'Don't Cookbook' From Postmates Roasts Covid Kitchen Fatigue
Sick of toiling in your kitchen for endless hours during the pandemic, with nothing to show for it but crusty pots and pans, cauterized chops, and risotto that tastes like death?
If so, here's the perfect cookbook or you.
Actually, it's not a true cookbook at all, but a lavishly illustrated, limited-edition resource from delivery service Postmates and agency Mother L.A. that helps folks order their favorites from local eateries.
The "Don't Cookbook" packs plenty of playfully weird recipes into its 206 pages. But "Stop. Being. Mean. Please" aren't really ingredients for a kale salad, and respecting the leafy cabbage's emotional boundaries probably won't enhance dinner:
In our experience, an extra pinch of derision never did kale any harm.
Scanning QR codes at the bottom of each entry opens a relevant ordering page in Postmates' app, or lets you install the app if need be.
Up for a hot lunch? These potato wedges should light your fire:
Not suitably smokin'? Try some spicey harbingers of the apocalypse:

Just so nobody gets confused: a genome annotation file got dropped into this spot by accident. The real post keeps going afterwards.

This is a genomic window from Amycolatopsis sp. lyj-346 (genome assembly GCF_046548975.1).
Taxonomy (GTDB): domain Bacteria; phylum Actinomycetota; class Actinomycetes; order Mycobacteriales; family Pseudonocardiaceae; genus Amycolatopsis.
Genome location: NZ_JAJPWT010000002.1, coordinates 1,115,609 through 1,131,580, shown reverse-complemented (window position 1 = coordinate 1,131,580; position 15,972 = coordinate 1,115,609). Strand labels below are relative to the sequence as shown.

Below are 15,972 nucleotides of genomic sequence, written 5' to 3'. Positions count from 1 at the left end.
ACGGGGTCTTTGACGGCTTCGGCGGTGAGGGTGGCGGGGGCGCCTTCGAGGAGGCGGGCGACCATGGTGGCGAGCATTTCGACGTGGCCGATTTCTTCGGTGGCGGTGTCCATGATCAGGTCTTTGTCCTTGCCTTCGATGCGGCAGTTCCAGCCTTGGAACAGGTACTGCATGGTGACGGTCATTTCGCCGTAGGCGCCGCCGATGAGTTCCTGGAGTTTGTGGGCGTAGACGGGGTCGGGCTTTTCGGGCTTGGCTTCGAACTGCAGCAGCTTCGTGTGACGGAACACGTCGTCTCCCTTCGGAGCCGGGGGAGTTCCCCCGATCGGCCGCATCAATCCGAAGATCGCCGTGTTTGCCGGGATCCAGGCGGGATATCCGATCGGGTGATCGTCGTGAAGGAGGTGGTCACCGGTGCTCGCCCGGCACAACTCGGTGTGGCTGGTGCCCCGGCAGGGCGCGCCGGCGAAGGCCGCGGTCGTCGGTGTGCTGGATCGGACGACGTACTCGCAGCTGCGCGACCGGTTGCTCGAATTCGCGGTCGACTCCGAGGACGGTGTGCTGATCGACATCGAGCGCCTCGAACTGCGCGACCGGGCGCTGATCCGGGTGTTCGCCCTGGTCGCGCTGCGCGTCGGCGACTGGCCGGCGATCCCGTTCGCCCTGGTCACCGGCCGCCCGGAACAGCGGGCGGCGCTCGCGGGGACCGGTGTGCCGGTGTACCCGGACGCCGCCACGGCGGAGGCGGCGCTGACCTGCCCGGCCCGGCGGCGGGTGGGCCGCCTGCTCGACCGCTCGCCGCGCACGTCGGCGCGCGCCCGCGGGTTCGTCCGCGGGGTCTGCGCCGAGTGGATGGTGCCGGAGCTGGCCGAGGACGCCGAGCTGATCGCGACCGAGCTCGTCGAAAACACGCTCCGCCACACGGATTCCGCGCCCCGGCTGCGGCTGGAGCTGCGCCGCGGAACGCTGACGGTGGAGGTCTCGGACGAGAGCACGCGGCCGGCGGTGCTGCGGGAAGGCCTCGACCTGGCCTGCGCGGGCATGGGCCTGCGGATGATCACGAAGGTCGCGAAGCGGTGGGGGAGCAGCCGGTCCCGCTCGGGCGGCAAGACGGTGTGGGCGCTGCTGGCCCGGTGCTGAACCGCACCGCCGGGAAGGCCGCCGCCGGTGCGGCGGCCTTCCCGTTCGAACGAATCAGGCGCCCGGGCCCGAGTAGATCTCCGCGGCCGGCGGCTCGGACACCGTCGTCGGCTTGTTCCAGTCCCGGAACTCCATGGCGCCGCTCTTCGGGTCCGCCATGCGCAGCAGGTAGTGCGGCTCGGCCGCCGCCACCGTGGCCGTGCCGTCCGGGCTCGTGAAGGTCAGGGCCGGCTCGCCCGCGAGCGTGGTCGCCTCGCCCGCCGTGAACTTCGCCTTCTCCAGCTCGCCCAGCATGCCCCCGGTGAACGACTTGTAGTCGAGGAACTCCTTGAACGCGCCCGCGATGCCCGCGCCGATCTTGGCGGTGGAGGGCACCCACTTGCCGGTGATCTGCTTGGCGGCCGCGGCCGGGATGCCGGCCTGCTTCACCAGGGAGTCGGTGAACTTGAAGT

As for grilled cheese, well, this recipe's an ooey, gooey mouthful:
And if you want tacos brimming with taste, pardner, bring a big hat:
See larger versions of the recipe pages here:
After placing an order, you can stoke your appetite by playing games and coloring special pages:
"When the pandemic hit and everyone was confined to their home, the first thing everyone decided to do was learn to cook or bake or try some other technique of making food," a Mother rep tells Muse. "Yeast packets sold out, and everything from casserole dishes to tajines were in short supply."
"But the giant irony of the situation was that no matter how good they became at making their own food, there was a chef nearby who could make it better and could definitely use the business," the rep says. "With this in mind, the idea of creating a cookbook to help people not cook was born."
Nicholas Scarpinato, JonPaul Douglass, Lizzie Darden and Jason Travis handled illustration and design.
The first printing of 200 IRL volumes, priced at $50, sold out yesterday, just after they became available. Look for a second run in coming weeks. In the meantime, here's a project video to tide you over: